Britain's economy faces a potential skills shortage as new official figures show a surge in EU migrants leaving the country in the year of the Brexit vote.
Business groups warned that a sharp fall in net migration last year, driven by a dramatic increase in EU nationals fleeing the UK, meant employers risk "losing key members of staff in positions that cannot easily be replaced".
The Office for National Statistics estimated long-term net migration to be 248,000 in 2016, down a "statistically significant" 84,000 from 2015.
The net change was driven by a big increase in EU citizens leaving the country as well as a smaller fall in people coming to the UK.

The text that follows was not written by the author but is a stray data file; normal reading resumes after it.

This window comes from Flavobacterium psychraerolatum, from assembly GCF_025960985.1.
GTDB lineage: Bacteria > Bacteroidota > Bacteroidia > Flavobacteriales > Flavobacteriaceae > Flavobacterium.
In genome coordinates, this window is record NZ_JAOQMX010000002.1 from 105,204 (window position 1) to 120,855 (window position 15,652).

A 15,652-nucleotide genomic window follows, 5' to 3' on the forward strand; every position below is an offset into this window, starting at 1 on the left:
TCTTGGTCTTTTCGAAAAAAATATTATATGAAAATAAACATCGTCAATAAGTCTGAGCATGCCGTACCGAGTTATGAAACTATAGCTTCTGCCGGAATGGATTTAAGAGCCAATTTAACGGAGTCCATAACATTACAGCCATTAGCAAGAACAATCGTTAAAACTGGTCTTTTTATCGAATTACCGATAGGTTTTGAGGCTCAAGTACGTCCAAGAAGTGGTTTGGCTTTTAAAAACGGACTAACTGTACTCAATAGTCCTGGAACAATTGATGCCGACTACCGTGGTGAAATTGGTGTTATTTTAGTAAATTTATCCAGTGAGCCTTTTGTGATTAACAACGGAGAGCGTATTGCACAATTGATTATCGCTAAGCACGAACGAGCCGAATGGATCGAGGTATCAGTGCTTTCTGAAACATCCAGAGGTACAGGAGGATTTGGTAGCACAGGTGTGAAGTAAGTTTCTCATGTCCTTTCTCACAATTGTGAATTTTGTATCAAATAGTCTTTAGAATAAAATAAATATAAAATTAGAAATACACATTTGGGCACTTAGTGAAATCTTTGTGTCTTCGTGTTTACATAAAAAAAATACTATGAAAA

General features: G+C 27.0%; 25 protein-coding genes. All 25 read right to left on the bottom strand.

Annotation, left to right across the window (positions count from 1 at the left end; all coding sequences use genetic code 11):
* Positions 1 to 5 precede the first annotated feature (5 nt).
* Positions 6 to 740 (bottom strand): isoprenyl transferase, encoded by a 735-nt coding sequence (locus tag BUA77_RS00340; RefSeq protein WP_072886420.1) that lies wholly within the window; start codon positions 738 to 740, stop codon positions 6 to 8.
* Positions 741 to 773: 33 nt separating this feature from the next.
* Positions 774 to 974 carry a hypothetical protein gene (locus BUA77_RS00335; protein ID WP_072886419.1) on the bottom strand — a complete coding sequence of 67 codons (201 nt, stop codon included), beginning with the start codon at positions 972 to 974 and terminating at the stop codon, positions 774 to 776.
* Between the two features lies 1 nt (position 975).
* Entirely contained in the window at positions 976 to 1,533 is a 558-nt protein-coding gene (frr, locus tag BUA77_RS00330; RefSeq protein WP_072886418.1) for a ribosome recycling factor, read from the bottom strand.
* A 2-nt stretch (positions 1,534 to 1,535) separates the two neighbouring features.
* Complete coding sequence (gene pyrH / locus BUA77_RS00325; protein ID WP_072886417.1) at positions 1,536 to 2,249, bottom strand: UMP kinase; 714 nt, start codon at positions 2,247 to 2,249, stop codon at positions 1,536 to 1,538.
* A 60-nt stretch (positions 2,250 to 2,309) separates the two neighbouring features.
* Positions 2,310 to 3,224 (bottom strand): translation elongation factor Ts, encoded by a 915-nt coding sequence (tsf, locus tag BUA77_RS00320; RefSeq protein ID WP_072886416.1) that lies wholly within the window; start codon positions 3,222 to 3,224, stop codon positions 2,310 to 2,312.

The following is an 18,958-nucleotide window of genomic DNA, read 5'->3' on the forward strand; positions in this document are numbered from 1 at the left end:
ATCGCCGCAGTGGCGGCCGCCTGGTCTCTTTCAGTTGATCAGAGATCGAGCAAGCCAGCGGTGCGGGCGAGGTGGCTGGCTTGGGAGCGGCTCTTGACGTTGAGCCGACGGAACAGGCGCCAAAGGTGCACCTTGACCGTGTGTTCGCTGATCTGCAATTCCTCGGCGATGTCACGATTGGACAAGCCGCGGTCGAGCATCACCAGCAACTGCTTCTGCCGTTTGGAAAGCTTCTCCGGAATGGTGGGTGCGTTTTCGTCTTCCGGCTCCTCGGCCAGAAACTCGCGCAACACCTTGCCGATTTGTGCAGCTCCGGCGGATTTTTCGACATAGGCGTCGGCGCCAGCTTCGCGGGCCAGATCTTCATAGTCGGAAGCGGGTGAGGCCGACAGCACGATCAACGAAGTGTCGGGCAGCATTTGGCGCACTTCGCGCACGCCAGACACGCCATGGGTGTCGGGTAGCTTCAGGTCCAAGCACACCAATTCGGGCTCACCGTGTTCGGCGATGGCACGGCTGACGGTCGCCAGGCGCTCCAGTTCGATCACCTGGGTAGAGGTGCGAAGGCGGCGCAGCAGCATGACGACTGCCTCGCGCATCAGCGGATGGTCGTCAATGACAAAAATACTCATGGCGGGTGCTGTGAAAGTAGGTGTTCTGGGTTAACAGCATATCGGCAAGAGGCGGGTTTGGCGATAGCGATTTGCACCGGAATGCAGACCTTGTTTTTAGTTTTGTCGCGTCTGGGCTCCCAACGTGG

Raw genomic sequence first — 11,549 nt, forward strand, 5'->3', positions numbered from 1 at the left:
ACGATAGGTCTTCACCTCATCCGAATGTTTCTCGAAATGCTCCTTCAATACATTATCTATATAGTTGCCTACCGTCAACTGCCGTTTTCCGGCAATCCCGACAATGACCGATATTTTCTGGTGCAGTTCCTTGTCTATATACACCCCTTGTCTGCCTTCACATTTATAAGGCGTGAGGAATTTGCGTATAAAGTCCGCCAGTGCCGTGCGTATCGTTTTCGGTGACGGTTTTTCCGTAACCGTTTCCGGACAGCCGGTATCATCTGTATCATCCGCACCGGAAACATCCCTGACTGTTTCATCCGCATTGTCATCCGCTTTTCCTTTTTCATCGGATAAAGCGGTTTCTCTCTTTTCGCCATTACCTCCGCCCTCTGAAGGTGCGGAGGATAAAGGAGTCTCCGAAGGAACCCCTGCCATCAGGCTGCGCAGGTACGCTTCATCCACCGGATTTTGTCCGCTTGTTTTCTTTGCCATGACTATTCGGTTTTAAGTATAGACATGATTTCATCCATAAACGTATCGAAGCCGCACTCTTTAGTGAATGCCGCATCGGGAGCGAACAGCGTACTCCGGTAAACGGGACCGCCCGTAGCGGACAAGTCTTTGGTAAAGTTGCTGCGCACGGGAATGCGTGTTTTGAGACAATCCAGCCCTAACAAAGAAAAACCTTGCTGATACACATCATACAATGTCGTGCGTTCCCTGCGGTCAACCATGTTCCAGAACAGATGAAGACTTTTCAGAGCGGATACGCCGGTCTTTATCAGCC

Seamus Nevin, head of employment and skills policy at the Institute of Directors, said: "Today's migration figures underline the importance of immigration to the UK workforce and are a warning of the damage a significant reduction could do. Alarmingly, the fall in net migration is being driven as much by people leaving as by fewer arriving. This is a big worry for employers who risk losing key members of staff in positions that cannot easily be replaced from the home-grown pool available. The IoD has repeatedly called for the government to guarantee the status of EU migrants already living here. Doing so would allow businesses to start planning for the future.